For the sake of brevity we should break the parable down; the money lender is God the Father, the two debtors… most immediately were Simon and the Woman in our Gospel, but in a greater sense they are us… indeed all people.  When they could not pay, he cancelled the debt of both. Now which of them will love him more?”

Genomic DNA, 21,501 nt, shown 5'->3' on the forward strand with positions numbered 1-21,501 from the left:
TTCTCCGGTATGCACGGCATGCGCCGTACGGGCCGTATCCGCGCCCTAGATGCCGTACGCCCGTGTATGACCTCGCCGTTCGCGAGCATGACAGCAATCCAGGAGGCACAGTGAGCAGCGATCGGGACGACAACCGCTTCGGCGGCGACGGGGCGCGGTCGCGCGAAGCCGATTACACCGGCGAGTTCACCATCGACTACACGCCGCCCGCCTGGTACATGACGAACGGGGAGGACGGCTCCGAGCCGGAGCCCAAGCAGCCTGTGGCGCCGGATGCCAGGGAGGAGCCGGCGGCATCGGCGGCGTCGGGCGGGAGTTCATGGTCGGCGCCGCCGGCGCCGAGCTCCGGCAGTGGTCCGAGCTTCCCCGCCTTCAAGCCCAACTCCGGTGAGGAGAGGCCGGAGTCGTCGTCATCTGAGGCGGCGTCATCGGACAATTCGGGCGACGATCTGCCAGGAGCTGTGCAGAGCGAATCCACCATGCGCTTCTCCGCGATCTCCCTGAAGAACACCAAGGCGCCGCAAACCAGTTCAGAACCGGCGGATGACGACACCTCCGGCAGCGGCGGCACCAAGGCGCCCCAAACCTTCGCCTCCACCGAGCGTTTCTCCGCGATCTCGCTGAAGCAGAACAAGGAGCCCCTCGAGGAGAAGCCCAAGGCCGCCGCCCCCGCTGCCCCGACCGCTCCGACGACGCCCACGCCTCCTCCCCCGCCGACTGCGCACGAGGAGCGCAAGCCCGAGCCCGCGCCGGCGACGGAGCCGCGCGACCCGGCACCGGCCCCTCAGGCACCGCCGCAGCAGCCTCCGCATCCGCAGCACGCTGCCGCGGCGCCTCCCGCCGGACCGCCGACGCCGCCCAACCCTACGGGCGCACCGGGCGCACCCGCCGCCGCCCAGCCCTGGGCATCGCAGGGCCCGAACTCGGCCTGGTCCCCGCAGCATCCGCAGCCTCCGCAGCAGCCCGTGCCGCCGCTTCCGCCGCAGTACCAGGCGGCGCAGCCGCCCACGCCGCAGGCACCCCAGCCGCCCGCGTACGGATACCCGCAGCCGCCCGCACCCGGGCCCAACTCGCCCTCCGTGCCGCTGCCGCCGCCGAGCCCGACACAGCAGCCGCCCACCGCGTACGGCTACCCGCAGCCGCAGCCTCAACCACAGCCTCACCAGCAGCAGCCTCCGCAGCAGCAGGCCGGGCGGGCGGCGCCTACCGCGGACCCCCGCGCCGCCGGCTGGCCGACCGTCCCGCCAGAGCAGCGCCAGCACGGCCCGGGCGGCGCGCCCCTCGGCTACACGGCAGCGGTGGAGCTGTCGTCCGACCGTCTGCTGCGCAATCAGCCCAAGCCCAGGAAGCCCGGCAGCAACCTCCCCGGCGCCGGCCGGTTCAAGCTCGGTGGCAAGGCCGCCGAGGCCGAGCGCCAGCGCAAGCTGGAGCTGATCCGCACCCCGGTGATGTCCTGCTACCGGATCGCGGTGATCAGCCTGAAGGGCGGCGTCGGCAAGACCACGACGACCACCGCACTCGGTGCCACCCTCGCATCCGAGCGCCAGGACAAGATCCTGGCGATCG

Notice Simon’s hesitancy; Simon answered, “The one, I suppose, for whom he cancelled the larger debt.”  But Simon, the self-righteous one, Simon the law abider, Simon the Pharisee, like all the Pharisees in his day and all we Pharisees who live today, could not and indeed cannot grasp what the Lord says.  Simon, you have failed to welcome me to your earthly feast of fat things, you have failed in even the smallest task and the reason is simple; you think you have it all figured out.  You believe that Salvation comes by your obedience to the Law, you do not believe that you are a debtor in anyway.  Therefore, you have not been forgiven, for you haven’t the foggiest notion that you too are a debtor, a sinner, that you too in the midst of all your obedience to the law, your welcoming me to the feast and giving me the place of honor, have done nothing for you, for I have come for one reason; to forgive sinners, to redeem them, to make them right with God the Father by my vicarious work that I will accomplish for you and all debtors on the cross.  I have come bearing only one great gift, and you, Simon, have said that you do not need it, nor do you want it.  Then turning toward the woman he said to Simon, “Do you see this woman? I entered your house; you gave me no water for my feet, but she has wet my feet with her tears and wiped them with her hair. You gave me no kiss, but from the time I came in she has not ceased to kiss my feet. You did not anoint my head with oil, but she has anointed my feet with ointment.  Therefore I tell you, her sins, which are many, are forgiven—for she loved much. But he who is forgiven little, loves little.”